Several of the subjects which now form part of the ASNC Tripos have been studied and taught in Cambridge for many years.
In 1638 Sir Henry Spelman (1562-1641), of Trinity College, established a position in Cambridge for a 'lecturer and reader of the Saxon language and the history of our ancient British churches', which was held first by Abraham Whelock (1593-1653) and then by William Somner (1598-1669).
The torch was seized thereafter by the University of Oxford, and many years passed before it was reclaimed.
In the early 1830s John Mitchell Kemble (1807-57), of Trinity College, produced the first English edition of Beowulf, and gave a course of lectures on the 'History of the English Language: First, or Anglo-Saxon Period', to an audience which dwindled rapidly; he was also a pioneer in the study of Anglo-Saxon history and archaeology.
In 1864 Joseph Bosworth, Rawlinson Professor of Anglo-Saxon at Oxford, set in motion the establishment of a trust fund for the promotion of Anglo-Saxon at Cambridge, which came into effect upon his death in 1876. Bosworth's name was coupled with that of his wife, Mrs Elrington, and W. W. Skeat became the first Elrington and Bosworth Professor of Anglo-Saxon in 1878.
The modern conception of the subject, embracing a multiplicity of disciplines and cultures, can be traced back to the vision of H. M. Chadwick (1870-1947), of Clare College, who was Professor of Anglo-Saxon from 1912 to 1941.
Chadwick's contribution was complemented by that of his contemporary E. C. Quiggin (1875-1920), of Gonville and Caius College, renowned as the first teacher of Celtic in Cambridge.
It was some time, however, before the department coalesced in its modern form. The Anglo-Saxon & Kindred Studies Tripos was introduced as a single-Part (two-year) Tripos in 1957. Dorothy Whitelock (1901-82), of Newnham College, Professor of Anglo-Saxon from 1957 to 1969, took us out of the Faculty of Archaeology and Anthropology and into the Faculty of English. Her successor, Peter Clemoes (1920-96), of Emmanuel College, Professor of Anglo-Saxon from 1969 to 1984, gave the Department the distinctively interdisciplinary and cross-cultural identity which it retains to the present day, symbolised by the introduction of the Anglo-Saxon, Norse, and Celtic Tripos in 1971.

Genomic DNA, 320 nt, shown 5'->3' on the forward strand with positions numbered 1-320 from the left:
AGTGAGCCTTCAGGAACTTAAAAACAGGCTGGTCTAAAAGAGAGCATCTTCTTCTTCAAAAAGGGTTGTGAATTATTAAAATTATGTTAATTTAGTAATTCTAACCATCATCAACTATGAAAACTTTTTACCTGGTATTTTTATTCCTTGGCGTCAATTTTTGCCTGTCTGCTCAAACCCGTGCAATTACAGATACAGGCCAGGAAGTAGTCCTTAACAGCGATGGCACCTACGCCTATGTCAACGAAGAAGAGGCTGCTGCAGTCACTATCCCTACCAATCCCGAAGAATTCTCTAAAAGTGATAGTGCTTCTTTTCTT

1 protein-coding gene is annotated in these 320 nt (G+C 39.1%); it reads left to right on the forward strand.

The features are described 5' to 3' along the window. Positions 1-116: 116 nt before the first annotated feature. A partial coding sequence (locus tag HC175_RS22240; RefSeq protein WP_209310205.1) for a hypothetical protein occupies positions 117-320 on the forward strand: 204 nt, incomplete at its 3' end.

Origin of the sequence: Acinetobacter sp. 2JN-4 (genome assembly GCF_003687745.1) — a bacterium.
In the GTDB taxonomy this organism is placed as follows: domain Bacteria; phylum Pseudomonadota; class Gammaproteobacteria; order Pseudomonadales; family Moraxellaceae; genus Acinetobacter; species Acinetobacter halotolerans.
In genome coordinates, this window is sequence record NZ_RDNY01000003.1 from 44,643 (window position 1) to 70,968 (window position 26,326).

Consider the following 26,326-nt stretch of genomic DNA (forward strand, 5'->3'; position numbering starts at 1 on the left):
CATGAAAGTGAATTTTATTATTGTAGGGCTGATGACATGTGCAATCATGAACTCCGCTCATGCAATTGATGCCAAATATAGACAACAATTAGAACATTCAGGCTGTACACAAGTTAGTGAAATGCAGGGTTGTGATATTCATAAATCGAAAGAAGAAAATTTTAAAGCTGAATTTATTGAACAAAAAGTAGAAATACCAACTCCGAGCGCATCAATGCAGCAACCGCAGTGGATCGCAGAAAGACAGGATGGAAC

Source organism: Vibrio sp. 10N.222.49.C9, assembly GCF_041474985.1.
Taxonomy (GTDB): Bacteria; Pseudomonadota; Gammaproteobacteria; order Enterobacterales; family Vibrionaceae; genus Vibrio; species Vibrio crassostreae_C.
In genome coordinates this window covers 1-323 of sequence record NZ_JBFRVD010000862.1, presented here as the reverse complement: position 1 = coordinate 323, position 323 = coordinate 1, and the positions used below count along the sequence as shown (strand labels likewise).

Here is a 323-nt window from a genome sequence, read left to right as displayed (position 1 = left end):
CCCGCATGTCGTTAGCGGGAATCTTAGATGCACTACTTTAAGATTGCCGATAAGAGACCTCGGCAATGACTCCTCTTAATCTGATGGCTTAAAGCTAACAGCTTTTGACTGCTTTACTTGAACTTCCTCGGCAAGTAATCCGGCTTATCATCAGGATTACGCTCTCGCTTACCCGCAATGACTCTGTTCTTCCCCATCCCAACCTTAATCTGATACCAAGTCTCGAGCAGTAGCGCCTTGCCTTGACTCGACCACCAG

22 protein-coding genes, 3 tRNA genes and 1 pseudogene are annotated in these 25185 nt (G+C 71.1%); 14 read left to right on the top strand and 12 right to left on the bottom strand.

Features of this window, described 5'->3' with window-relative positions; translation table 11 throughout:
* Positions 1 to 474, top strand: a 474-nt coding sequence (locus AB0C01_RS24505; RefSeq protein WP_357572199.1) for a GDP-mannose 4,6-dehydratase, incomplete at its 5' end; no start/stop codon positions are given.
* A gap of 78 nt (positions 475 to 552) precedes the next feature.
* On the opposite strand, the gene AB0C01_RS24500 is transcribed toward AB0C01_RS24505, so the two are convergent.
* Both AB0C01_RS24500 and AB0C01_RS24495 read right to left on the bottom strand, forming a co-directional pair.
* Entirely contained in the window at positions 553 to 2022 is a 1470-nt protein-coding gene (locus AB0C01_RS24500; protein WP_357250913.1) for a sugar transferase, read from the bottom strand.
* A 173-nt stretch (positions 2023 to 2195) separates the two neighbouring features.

Another important reform was achieved by Michael Lapidge, of Clare College, Professor of Anglo-Saxon from 1991 to 1999. The ASNC Tripos had from its inception been a single-Part (two-year) Tripos; but in 1992 it became a two-Part (three-year) Tripos, enabling our students to stay with us in their third and final year, and to develop their interests and abilities in more advanced study.
Although we say it ourselves, the Department is highly regarded internationally as a leading centre of scholarship in its field, and strives to continue the traditions represented by the work of Chadwick, Quiggin, and many others. We believe firmly that teaching and research nourish each other, and in combination enhance the learning experience of students. In the 2001 Research Assessment Exercise (RAE) the Department was (in common with many other faculties and departments in Cambridge) awarded the maximum possible score (5*).
In the 2008 RAE, the Department was ranked first in the Celtic Studies field and was among the highest-ranked Departments and Faculties of the University. For further details, see Assessments.